Novice20, I'm glad you're viewing my suggestions with an open mind. It is sometimes difficult to assist people in a forum context without sounding patronizing (which I don't intend at all). The reason I've been pushing you to have someone else tackle the HDD replacement is simply your own skittishness about doing it yourself, which you have freely expressed several times in a couple different threads. There is absolutely nothing wrong with being uncomfortable with the idea of taking a screwdriver to your precious recorder: I'm willing to bet most owners wouldn't dare, either. DIY repair is not nearly as common as forum threads would have us believe: it is relatively simple for those who are inclined and done prior similar work on other items, but pretty scary to someone who's never done anything beyond change the batteries in the remote.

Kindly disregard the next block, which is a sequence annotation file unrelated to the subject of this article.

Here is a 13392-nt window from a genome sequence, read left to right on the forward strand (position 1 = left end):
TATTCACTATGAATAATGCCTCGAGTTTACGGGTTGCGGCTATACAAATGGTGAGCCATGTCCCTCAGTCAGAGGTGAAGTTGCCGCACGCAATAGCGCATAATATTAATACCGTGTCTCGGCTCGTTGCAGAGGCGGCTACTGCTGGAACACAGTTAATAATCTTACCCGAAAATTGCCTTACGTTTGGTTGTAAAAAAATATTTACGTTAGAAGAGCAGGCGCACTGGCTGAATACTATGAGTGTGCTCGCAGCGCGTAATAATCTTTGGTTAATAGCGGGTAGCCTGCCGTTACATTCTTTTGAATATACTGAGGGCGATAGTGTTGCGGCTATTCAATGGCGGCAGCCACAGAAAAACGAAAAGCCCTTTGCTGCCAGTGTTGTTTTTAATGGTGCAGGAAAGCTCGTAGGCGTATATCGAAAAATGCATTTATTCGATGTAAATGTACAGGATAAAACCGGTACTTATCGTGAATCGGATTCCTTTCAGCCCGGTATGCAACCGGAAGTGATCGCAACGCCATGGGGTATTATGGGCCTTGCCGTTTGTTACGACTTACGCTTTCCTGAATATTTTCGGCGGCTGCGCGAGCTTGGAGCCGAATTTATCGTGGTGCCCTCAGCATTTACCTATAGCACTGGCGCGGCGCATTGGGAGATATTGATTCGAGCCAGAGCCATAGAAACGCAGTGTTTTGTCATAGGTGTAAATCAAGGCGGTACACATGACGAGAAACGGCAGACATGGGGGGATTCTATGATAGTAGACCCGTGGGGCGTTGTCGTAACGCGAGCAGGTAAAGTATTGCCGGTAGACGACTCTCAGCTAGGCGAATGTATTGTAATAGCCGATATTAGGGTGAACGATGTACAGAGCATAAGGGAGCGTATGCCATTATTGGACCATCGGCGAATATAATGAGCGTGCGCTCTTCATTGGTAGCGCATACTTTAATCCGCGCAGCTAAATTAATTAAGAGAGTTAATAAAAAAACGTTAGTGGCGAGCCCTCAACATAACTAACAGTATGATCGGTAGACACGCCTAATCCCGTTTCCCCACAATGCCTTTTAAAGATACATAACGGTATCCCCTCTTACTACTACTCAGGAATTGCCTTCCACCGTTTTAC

Despite the discomfort, some repair novices do study threads and learn how to do repairs, usually motivated by ownership of a discontinued recorder that is no longer serviced by its mfr. Many popular DVD/HDD recorders are long discontinued, with quirky repair "gotchas" that make then a bad risk to just hand over to random repair people who may have no clue. In such cases, an owner is better off learning the arcane tricks themselves if at all possible, at least well enough to supply the info to a repair person.
Fortunately, none of that is necessary with a Magnavox. As recorders go, they are probably the least fussy to repair, and replacing parts is really no more involved than doing so in a PC. Most other brands are ridiculously picky about exactly what hard drives they will accept, and require voodoo setup codes and other nonsense that most local repair shops have never dealt with. Some require impossible-to-find special "service remotes" and "service dvds". But a Magnavox needs none of that: you just swap out the bad HDD for any similar good one, hook it back up to a TV, turn it on, press a three digit number on the remote, hit OK to format the new HDD, and you're done.